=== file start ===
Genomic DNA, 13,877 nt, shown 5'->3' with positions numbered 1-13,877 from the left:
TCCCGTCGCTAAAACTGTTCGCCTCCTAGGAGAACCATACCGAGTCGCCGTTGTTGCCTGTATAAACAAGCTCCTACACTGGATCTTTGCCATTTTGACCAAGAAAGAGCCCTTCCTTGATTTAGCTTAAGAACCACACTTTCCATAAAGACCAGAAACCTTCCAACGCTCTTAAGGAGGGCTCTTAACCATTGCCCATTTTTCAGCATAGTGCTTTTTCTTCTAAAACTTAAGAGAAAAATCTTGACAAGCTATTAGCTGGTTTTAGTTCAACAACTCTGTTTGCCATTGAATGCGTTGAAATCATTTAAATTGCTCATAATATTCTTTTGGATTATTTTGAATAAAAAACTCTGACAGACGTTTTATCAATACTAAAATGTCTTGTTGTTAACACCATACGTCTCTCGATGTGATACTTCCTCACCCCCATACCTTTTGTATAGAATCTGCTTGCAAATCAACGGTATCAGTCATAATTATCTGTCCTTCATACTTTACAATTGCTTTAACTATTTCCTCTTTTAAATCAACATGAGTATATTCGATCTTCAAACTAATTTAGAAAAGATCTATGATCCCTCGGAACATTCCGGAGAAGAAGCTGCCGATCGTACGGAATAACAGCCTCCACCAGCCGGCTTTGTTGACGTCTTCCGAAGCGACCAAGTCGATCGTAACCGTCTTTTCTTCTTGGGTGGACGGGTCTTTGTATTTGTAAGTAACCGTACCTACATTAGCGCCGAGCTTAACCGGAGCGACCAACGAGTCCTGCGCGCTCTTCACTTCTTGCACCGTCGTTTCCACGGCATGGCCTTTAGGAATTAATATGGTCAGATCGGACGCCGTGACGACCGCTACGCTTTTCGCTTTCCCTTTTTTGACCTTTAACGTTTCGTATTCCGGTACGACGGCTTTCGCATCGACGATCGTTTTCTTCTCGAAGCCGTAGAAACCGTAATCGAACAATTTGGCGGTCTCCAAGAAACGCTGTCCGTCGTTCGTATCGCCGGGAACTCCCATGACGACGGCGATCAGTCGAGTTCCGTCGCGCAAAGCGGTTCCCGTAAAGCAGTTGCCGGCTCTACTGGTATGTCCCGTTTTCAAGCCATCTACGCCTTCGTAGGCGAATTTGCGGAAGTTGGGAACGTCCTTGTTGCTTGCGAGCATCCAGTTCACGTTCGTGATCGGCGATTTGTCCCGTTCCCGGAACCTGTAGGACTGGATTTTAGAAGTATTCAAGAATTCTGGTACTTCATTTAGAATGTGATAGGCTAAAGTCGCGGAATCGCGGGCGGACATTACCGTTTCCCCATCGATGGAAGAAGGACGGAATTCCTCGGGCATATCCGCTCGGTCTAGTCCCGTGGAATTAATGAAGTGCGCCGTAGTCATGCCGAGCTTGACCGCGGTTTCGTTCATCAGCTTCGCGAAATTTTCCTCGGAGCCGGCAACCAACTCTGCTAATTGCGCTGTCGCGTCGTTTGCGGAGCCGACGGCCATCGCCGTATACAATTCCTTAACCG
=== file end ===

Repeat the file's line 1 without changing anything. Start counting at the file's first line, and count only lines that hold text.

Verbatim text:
Genomic DNA, 13,877 nt, shown 5'->3' with positions numbered 1-13,877 from the left: